Security Culture Series – Part 3: Facing Opposition

Security Culture Part 3So far in the Security Culture Series, we’ve discussed expanding IT’s responsibility in security and the importance of educating and training employees. But an important aspect we have yet to cover is the challenges that organizations face when implementing stricter internal policies and procedures to instill this new culture.

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The term “security culture” refers to a cultural expectation that is instilled by the leadership of an organization to maintain a security-focused mindset — where every decision and strategy is viewed through the lens of the highest protocols vs. internal preferences.

As the IoT market rapidly expands and the number of connected devices continues to rise, so does the risk of attack. A recent independent study conducted by Ponemon Institute LLC on the state of cybersecurity in small and medium-sized businesses found that 51 percent of companies have experienced either a successful or unsuccessful ransomware attack. Organizations in every industry are now faced with the need to instill a security-first mindset with employees at every level to ensure that company and customer data is as protected as possible.

In Part 2, we offered tips for organizations looking to create a more consistent and relevant education and training program on security matters for employees. Improved training that is performed frequently can significantly impact an organization in a positive way by minimizing the risk of a security incident due to employee negligence, but it’s also important for organizations to focus on policies and procedures to minimize risk.

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Tightening up internal practices can increase the overall security of an organization; however, often when a company attempts to enforce security policies or implement new procedures, it faces opposition or resistance from its staff. While organizations and their employees both share the interest of protecting customer information as a top priority, policy changes are never easy. To successfully create a security culture, organizations must be prepared to face opposition from employees throughout the transition. Here are a few tips that may help to soften the blow and smoothly transition employees into this new security mindset.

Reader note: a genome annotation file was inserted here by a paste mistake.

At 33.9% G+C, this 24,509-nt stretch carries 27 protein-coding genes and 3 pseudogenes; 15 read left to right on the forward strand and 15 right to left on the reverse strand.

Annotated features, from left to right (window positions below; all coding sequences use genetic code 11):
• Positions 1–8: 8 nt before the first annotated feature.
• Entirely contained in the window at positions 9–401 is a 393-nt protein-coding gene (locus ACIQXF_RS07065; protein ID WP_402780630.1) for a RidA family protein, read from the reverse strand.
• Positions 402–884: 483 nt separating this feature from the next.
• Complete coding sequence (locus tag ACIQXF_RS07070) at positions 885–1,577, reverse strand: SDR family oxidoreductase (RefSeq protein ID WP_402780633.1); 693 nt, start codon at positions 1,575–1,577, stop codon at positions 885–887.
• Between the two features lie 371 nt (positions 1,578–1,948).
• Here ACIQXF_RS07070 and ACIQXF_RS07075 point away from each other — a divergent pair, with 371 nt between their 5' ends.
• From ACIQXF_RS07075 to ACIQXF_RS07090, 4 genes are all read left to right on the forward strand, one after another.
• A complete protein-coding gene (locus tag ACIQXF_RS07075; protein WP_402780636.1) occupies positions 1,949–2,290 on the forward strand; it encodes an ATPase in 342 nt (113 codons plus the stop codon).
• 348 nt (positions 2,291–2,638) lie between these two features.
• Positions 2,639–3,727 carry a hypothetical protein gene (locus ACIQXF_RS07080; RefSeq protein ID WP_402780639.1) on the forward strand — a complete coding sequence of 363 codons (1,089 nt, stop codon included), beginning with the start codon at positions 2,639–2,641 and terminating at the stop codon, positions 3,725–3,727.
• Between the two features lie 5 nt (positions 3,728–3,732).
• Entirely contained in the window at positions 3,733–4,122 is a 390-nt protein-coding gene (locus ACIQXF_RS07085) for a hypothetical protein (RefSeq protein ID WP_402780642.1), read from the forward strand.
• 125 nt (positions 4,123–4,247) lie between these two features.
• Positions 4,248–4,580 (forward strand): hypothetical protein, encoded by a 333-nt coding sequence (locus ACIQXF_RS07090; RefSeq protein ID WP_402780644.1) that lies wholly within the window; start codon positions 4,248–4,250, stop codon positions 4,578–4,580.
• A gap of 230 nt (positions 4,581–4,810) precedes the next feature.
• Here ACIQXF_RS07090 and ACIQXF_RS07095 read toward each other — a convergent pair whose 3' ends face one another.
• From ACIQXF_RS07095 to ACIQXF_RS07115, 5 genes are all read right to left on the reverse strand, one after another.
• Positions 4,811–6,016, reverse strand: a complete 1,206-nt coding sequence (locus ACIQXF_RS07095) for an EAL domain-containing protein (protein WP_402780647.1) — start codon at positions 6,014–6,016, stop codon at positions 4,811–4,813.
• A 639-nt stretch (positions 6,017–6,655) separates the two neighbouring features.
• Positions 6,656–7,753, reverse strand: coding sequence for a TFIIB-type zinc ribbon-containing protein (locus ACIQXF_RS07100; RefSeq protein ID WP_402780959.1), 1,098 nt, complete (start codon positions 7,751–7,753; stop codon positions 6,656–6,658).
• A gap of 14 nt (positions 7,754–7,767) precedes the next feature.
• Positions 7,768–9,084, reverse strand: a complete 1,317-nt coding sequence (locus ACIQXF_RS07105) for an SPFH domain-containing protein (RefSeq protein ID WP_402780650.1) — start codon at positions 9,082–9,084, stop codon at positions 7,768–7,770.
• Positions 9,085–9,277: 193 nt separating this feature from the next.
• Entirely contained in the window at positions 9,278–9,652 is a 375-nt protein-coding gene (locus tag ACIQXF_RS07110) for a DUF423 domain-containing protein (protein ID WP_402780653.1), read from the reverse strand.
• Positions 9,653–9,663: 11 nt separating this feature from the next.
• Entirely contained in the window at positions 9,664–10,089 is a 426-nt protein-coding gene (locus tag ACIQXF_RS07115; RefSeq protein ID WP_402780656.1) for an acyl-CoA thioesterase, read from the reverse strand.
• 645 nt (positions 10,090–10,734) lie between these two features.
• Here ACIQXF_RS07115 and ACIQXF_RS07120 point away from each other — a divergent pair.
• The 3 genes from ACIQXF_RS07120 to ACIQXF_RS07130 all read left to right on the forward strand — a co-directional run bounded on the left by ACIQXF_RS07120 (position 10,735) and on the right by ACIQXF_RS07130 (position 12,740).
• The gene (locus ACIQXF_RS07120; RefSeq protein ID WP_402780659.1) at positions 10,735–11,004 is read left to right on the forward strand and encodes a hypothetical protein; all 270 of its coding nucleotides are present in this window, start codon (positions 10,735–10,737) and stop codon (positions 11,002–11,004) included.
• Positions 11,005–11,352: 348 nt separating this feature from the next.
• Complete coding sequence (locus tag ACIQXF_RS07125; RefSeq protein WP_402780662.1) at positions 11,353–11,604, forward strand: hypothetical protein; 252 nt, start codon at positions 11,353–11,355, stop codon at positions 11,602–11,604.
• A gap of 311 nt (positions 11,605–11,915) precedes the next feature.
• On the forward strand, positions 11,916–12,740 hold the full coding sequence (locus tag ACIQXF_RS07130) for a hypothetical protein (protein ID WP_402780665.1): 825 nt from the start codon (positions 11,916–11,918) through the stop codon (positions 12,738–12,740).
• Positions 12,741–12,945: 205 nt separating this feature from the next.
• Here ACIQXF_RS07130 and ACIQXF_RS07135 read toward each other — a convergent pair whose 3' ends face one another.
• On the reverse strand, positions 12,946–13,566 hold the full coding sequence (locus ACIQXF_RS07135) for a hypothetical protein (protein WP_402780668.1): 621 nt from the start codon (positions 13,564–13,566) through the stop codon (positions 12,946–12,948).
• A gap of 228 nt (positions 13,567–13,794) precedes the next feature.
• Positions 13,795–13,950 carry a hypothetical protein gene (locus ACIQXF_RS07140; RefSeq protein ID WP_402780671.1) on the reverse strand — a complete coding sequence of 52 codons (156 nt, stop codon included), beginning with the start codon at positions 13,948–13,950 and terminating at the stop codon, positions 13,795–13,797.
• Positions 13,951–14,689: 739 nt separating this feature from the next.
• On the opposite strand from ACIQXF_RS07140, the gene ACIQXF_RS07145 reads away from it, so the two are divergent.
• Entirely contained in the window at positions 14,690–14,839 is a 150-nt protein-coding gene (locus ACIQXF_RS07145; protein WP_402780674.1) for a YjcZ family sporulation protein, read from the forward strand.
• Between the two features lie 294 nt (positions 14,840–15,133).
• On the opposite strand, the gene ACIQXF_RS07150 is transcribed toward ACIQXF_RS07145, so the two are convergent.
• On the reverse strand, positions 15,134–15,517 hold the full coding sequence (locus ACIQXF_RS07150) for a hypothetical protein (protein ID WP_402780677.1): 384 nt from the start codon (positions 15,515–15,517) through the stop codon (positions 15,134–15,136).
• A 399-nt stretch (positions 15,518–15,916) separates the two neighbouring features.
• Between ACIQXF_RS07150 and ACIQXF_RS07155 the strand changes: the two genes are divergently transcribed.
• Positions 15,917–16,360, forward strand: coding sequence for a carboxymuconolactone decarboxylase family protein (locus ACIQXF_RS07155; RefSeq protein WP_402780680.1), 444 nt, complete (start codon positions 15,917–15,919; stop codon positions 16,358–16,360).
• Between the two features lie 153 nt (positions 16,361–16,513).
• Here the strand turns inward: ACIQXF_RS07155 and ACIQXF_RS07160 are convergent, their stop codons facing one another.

Encourage and Reward Employee Feedback

A great way to get employees over the hump of change is to encourage feedback based on their experiences. Encouraging employees to provide thoughtful insight as to how practices could be improved to better protect customer data and simultaneously improve the employees’ experience can result in a major payoff. The advantage of encouraging employee feedback is twofold: employees gain a better sense of value when their feedback is heard and appreciated, and the security of private customer information is truly held at the highest level of importance. Organizations can advertise rewards for providing feedback to further encourage staff to participate. Rewarding thoughtful feedback from employees can propel an organization into achieving a true security culture.

Recruit Change Agents from Within Your Own Organization

In addition to encouraging and rewarding employee feedback, another way companies can overcome opposition to change is to enlist agents of change from within the organization itself. These leaders can influence others in a positive way when it comes to valuing and adhering to new policies. Recruiting change agents can help alleviate the fear that is often present in employees on the brink of change by motivating them to focus on the purpose behind the change rather than on fear of the unknown. By championing from the top down, the support for security policies and procedures from employees in leadership roles can have a domino effect, thereby spreading the support among staff collectively. Gaining a few key supporters internally who can demonstrate their adherence to the security-first mindset can have a significant impact on the entire culture.

Recently in InfoSecurity Magazine, I discussed why the cultural mindset of healthcare organizations in particular needs to change as digital transformation continues to alter consumer communication — and outlined three tips to achieve this shift. This blog is the final of three in a series to dive deeper into each one of those tips.

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